Page 1 of 6 123 ... LastLast
Results 1 to 10 of 57

Thread: Acoustic Guitar sales taking away from Ukulele sales?

  1. #1
    Join Date
    Feb 2015
    Posts
    271

    Default Acoustic Guitar sales taking away from Ukulele sales?

    I noticed that several music stores in my area have let their ukulele stock dwindle. I was just in a privately owned large music store and they had very few ukuleles in stock. They had about 5 Dolphins on the wall. I'm thinking these were orderd for Christmas. There were no tenors or concerts. Before they had different brands and even electric ukes.



    One trend I've noticed in my area is the growth of acoustic guitars and acoustic electric. There were many more different size acoustic guitars. There were many crossovers, 1/2 size, 3/4, and etc.. I would say that the store I referenced above had a 100 acoustic guitars in stock. This is not guitar center or corporate owned. I was surprised at the number of acoustic guitars.

    The acoustic guitars seem to have doubled in the amount they carry. I've noticed this in other stores that I visited. The electric guitars do not seem to be growing from what I've noticed.

    Are the ukulele players moving to acoustic guitar?

    Are people picking up acoustic guitar instead of the ukulele as a first instrument?

    Is anyone else noticing this trend in their area?

    I also thought that perhaps many ukulele players are no longer purchasing as many ukuleles or they're having customs built.

  2. #2
    Join Date
    Apr 2010
    Location
    Mission Viejo, CA
    Posts
    1,780

    Default

    I haven't really been following any current trends. But trends follow the music that is most popular at the time. In the mid-60's electric guitars pretty much dominated music stores and acoustics made a return to some extent. And it has gone back and forth from there.

    As for ukuleles, except for certain periods of time, such as the 20's and possibly the 50's, they have not been a dominant instrument. There has been the obvious ukulele explosion through the 2000's but I think there has been some decline or at least a leveling off for a while.

    As for a first instrument, I was born in 1951 so I went through the folk, surf, british, hippie, and hard rock trends. Trends are what influences kids and I don't think that has changed. I don't see the ukulele really being mainstream. It is what it is.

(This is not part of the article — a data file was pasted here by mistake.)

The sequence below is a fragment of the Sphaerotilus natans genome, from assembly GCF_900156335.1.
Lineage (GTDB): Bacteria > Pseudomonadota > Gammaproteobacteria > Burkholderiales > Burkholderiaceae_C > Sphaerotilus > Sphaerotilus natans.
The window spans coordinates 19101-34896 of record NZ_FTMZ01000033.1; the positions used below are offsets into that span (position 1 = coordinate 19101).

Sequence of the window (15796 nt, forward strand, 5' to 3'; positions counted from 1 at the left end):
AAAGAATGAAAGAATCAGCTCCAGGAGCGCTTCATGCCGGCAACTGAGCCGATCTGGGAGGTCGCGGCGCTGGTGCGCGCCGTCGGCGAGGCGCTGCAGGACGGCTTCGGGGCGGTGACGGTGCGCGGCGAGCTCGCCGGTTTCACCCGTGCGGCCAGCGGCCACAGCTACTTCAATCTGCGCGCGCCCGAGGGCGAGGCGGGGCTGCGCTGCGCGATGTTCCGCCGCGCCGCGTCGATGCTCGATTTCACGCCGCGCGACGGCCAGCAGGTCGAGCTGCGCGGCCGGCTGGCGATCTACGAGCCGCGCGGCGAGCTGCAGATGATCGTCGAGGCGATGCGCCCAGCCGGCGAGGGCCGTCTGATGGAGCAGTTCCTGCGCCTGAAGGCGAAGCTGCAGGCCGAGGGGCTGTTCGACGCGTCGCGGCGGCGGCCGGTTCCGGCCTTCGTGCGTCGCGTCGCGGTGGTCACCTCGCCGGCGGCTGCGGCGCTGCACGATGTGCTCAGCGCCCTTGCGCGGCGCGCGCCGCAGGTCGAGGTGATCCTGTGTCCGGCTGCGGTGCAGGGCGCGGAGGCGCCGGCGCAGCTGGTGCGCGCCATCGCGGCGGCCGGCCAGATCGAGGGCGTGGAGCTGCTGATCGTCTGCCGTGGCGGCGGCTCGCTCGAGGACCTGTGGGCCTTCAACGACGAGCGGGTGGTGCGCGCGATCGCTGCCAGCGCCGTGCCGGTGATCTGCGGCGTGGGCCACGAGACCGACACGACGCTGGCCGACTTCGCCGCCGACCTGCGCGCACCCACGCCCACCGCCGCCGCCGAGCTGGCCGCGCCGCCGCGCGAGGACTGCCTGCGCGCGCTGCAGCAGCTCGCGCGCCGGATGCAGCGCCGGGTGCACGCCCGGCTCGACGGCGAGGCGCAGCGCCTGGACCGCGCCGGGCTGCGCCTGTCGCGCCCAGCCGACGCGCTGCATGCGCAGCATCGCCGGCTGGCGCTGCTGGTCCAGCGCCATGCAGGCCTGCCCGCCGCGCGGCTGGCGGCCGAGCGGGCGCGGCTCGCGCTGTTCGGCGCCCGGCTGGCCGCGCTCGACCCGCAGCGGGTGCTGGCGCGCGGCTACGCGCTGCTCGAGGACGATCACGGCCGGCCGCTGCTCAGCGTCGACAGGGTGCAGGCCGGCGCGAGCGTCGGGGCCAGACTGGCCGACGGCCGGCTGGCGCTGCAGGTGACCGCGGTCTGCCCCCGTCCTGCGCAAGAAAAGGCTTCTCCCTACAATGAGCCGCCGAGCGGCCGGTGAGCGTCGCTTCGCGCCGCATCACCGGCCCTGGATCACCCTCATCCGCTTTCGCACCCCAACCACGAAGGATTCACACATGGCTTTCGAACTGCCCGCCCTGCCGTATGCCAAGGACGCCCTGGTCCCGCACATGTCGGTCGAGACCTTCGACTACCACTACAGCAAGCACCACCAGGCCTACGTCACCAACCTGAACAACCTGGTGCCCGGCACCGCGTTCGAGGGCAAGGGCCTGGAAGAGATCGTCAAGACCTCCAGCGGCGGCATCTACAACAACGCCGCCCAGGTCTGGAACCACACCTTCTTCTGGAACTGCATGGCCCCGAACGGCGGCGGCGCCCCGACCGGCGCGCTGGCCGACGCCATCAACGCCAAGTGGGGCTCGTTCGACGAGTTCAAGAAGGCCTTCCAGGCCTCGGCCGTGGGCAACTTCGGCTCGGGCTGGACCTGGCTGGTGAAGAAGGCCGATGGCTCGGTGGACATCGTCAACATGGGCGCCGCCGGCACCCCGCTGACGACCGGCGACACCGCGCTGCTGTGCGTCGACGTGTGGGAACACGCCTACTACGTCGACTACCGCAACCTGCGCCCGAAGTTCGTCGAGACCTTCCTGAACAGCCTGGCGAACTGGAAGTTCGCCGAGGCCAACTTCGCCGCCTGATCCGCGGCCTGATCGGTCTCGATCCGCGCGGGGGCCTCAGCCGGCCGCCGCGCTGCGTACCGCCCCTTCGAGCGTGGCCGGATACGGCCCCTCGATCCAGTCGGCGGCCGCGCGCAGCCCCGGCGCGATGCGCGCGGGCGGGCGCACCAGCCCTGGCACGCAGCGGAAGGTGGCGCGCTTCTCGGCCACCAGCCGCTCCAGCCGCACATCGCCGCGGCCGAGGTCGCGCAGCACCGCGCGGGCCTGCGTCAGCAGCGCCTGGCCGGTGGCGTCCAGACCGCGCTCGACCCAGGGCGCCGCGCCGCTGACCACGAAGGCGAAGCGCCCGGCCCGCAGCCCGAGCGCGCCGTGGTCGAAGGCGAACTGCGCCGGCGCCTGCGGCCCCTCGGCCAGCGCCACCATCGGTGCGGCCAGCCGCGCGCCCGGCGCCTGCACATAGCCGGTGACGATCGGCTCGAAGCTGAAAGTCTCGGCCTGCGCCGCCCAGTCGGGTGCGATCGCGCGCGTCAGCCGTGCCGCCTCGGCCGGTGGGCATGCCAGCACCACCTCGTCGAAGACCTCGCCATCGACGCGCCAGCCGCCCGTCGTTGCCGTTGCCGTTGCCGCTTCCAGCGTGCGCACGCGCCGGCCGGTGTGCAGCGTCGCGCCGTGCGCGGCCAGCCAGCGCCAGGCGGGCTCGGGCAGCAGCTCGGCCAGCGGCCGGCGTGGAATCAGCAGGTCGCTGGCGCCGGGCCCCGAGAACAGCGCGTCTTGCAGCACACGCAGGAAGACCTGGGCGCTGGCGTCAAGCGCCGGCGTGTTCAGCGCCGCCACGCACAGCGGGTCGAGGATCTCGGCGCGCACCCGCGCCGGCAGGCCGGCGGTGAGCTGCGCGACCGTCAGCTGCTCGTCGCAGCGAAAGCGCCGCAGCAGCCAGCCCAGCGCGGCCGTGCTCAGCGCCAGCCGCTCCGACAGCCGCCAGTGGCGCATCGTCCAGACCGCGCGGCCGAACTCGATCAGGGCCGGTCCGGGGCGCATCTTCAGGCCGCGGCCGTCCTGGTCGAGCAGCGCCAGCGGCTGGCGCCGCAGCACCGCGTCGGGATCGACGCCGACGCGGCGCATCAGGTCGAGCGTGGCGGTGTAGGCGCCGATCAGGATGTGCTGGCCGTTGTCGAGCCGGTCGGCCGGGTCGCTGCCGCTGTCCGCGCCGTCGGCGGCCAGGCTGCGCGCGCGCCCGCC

John

  3. #3
    Join Date
    Sep 2015
    Posts
    489

    Default

    Since Oklahoma and the middle of the country in general seem to lag on trends I am not seek that much here. As a matter of fact some of the stores around here are just getting more serious about Ukes.

  4. #4
    Join Date
    Feb 2015
    Posts
    271

    Default

    I live in the North East. You make a good point. I was not sure if it was something that was happening in certain regions of the U.S.

    Quote Originally Posted by UkieOkie View Post
    Since Oklahoma and the middle of the country in general seem to lag on trends I am not seek that much here. As a matter of fact some of the stores around here are just getting more serious about Ukes.

  5. #5
    Join Date
    Nov 2009
    Posts
    5,662

    Default

    My local non-corporate shop has ukes galore - pretty much always has. Sales in general on all instruments are down but I haven't seen much evidence that players are ditching the uke in favor of guitar - I certainly have no plans to! At the shop, guitar classes are still more popular and always have been, but the uke classes are going strong too.

  6. #6
    Join Date
    Dec 2014
    Posts
    1,243

    Default

    if only they made "Ukulele Hero" maybe it would be more popular.

  7. #7
    Join Date
    Mar 2014
    Location
    Ames, Iowa
    Posts
    4,192

    Default